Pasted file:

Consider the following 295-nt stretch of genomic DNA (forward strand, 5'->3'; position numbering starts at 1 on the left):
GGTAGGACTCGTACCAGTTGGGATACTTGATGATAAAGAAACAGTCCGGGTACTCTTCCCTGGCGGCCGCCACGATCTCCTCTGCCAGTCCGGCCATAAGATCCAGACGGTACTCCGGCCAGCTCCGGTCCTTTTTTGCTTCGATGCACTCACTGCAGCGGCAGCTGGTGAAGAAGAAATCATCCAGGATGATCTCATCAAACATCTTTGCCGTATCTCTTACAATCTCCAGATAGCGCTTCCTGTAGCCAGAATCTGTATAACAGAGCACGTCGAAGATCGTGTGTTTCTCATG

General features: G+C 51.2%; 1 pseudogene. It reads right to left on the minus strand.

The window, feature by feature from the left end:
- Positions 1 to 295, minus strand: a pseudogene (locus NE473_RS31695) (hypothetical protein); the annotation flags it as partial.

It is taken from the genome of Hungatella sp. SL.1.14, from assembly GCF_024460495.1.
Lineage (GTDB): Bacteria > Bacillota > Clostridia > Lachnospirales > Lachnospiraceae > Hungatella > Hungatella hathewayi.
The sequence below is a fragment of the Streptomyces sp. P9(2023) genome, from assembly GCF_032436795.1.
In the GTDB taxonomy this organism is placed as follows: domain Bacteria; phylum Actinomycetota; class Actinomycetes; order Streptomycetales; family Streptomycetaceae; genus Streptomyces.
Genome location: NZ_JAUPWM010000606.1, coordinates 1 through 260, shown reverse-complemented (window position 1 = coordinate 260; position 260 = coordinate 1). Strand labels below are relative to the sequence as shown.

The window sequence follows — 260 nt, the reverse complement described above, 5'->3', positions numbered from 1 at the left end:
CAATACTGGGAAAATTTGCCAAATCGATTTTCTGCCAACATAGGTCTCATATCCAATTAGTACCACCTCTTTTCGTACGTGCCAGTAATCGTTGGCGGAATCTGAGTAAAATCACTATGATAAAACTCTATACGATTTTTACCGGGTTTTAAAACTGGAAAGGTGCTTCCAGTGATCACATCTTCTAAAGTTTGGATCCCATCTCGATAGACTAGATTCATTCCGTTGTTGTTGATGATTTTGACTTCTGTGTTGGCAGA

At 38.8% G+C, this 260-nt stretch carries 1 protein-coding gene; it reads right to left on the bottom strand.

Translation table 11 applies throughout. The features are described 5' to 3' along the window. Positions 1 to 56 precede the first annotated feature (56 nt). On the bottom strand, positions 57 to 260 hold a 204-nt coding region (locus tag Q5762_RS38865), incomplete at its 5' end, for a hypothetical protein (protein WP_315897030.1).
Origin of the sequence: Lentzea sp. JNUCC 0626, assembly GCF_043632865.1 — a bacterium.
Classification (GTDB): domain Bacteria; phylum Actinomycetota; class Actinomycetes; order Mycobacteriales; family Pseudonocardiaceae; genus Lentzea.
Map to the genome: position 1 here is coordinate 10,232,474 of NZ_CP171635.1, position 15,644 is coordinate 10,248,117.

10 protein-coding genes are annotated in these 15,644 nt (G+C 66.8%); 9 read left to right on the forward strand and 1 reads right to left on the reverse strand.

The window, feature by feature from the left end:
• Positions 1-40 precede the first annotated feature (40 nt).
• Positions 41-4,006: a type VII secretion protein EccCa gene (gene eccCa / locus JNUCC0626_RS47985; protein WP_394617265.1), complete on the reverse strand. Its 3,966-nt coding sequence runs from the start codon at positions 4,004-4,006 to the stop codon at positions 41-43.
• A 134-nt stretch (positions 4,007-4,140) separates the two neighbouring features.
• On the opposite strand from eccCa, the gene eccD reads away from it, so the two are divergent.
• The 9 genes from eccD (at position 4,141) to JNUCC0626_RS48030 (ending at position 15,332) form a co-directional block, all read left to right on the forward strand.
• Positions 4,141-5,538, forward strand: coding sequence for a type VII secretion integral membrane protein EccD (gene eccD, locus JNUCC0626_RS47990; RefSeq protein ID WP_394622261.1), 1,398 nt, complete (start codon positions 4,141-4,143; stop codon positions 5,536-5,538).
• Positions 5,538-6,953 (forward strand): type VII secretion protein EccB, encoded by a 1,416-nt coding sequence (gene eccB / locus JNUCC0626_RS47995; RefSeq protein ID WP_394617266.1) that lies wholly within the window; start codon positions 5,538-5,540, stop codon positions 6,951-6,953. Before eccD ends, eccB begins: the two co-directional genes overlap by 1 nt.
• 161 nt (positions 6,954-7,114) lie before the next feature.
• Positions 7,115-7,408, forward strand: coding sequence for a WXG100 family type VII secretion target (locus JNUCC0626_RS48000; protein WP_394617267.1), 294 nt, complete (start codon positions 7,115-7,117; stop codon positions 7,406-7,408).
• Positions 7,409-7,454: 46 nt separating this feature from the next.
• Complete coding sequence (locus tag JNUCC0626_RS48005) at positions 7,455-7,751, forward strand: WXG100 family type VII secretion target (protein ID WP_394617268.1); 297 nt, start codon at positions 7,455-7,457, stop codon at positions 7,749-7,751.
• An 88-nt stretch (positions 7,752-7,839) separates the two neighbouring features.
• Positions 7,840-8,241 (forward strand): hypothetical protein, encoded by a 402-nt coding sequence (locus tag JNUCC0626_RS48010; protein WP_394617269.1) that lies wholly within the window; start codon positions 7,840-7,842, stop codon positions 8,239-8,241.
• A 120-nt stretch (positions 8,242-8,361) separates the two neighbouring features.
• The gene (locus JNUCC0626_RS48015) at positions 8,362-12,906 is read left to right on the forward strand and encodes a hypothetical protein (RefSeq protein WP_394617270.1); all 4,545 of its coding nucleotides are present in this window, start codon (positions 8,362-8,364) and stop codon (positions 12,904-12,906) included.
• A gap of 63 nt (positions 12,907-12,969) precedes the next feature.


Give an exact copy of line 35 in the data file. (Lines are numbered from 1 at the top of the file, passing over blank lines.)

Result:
• A gap of 63 nt (positions 12,907-12,969) precedes the next feature.